Jennifer Pharr Davis's adventures as a long-distance hiker have carried her thousands of miles across the US and six continents. Her latest achievement is taking her into government.
Pharr Davis, a former fastest known time holder for the Appalachian Trail, is the newest member of the President's Council on Sports, Fitness, and Nutrition, an advisory committee aimed at promoting active lifestyles in the United States. If you're in your twenties or older, you may remember it as the group behind the Presidential Physical Fitness Test, a standardized competition that had grade school kids compete to earn awards in challenges like pull-ups, the shuttle run, and the 50-yard dash.
In an Instagram post, she called the appointment "very unexpected and very exciting."
"I am looking forward to being a voice for outdoor recreation and public lands on a council that has traditionally been focused on mainstream sports," she wrote. "Let’s take a hike America!"
Pharr Davis, who said she was a registered independent, said no one had asked her about her voting history or political leanings during the vetting process. Her term will last two years, assuming that the incoming Biden administration—which has the ability to choose its own council members—opts to keep her on. (Pharr Davis was appointed by the current administration.) She joins council members including New England Patriots head coach Bill Belichick, former Yankees pitcher Mariano Rivera, Olympic beach volleyball gold medalist Misty May-Treanor, and celebrity doctor and television personality Mehmet Oz.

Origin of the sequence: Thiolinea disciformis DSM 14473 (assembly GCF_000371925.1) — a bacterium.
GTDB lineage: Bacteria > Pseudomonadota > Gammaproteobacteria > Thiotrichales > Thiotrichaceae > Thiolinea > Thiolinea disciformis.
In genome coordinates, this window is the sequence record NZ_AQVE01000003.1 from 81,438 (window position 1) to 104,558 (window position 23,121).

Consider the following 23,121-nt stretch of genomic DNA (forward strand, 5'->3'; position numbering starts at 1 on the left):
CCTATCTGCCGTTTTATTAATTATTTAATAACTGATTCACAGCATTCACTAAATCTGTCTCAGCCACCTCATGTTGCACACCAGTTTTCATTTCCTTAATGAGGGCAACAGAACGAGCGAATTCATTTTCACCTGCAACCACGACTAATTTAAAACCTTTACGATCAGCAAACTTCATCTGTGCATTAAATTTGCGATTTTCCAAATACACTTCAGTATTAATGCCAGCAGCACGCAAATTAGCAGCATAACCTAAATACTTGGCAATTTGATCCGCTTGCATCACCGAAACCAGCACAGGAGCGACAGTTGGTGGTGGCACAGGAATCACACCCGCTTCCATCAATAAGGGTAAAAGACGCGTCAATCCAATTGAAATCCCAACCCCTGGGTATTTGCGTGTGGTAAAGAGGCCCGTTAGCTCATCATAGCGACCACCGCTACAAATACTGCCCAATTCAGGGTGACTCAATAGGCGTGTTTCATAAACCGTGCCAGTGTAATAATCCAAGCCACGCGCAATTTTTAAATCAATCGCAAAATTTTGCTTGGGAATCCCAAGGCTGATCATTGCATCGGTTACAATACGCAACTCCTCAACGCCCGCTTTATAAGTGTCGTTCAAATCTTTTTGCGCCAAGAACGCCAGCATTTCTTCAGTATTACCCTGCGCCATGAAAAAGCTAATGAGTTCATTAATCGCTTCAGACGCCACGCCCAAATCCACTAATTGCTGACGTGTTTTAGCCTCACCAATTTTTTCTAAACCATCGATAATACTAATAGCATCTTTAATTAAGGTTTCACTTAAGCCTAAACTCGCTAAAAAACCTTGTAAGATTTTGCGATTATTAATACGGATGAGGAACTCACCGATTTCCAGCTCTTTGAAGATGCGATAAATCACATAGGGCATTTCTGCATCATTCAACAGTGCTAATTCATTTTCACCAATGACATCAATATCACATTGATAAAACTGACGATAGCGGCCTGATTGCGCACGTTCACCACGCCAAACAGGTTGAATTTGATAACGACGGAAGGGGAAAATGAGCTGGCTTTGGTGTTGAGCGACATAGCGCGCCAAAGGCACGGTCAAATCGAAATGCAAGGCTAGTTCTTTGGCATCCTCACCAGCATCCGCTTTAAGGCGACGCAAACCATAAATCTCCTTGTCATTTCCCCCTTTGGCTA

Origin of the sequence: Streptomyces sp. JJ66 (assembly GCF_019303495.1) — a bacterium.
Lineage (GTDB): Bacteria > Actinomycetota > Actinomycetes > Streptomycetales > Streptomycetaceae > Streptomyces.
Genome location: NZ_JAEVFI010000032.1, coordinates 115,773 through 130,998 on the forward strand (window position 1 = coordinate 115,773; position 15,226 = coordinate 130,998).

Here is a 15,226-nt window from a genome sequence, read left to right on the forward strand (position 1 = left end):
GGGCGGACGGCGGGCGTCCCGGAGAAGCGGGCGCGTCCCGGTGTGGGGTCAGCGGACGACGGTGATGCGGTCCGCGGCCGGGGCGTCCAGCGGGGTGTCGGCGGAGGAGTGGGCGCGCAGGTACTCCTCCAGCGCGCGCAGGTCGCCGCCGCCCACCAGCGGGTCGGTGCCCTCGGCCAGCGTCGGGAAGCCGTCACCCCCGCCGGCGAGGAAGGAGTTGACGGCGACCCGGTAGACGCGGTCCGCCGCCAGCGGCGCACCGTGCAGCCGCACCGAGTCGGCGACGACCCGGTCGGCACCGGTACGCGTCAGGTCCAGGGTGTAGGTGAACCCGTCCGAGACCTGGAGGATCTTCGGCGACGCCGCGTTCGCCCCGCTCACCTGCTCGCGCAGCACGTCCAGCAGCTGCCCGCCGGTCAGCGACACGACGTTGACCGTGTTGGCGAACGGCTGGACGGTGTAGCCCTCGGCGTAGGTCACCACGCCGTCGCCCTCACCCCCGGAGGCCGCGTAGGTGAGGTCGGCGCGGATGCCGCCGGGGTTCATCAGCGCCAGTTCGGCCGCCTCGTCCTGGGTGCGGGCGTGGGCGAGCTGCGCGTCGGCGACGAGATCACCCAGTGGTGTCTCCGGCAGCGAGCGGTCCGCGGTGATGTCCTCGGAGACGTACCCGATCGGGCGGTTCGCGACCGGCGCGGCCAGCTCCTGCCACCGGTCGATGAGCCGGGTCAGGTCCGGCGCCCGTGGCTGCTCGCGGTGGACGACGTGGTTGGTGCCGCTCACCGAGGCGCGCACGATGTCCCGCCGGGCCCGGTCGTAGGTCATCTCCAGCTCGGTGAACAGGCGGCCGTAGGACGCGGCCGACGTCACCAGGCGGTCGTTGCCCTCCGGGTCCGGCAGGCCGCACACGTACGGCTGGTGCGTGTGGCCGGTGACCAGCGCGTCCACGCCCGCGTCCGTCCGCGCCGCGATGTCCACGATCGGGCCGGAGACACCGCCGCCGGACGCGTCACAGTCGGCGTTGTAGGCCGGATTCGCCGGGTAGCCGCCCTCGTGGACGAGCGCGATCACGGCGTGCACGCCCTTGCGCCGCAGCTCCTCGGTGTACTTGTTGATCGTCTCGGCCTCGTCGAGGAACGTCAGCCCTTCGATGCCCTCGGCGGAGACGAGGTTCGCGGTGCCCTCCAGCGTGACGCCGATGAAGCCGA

Pharr Davis, 37, set the supported FKT for the Appalachian Trail in 2011, covering the trail's 2,100-odd miles in 46 days, 11 hours and 20 minutes. She's also the author of six books, including the memoir Becoming Odyssa and the family hiking manual Families on Foot.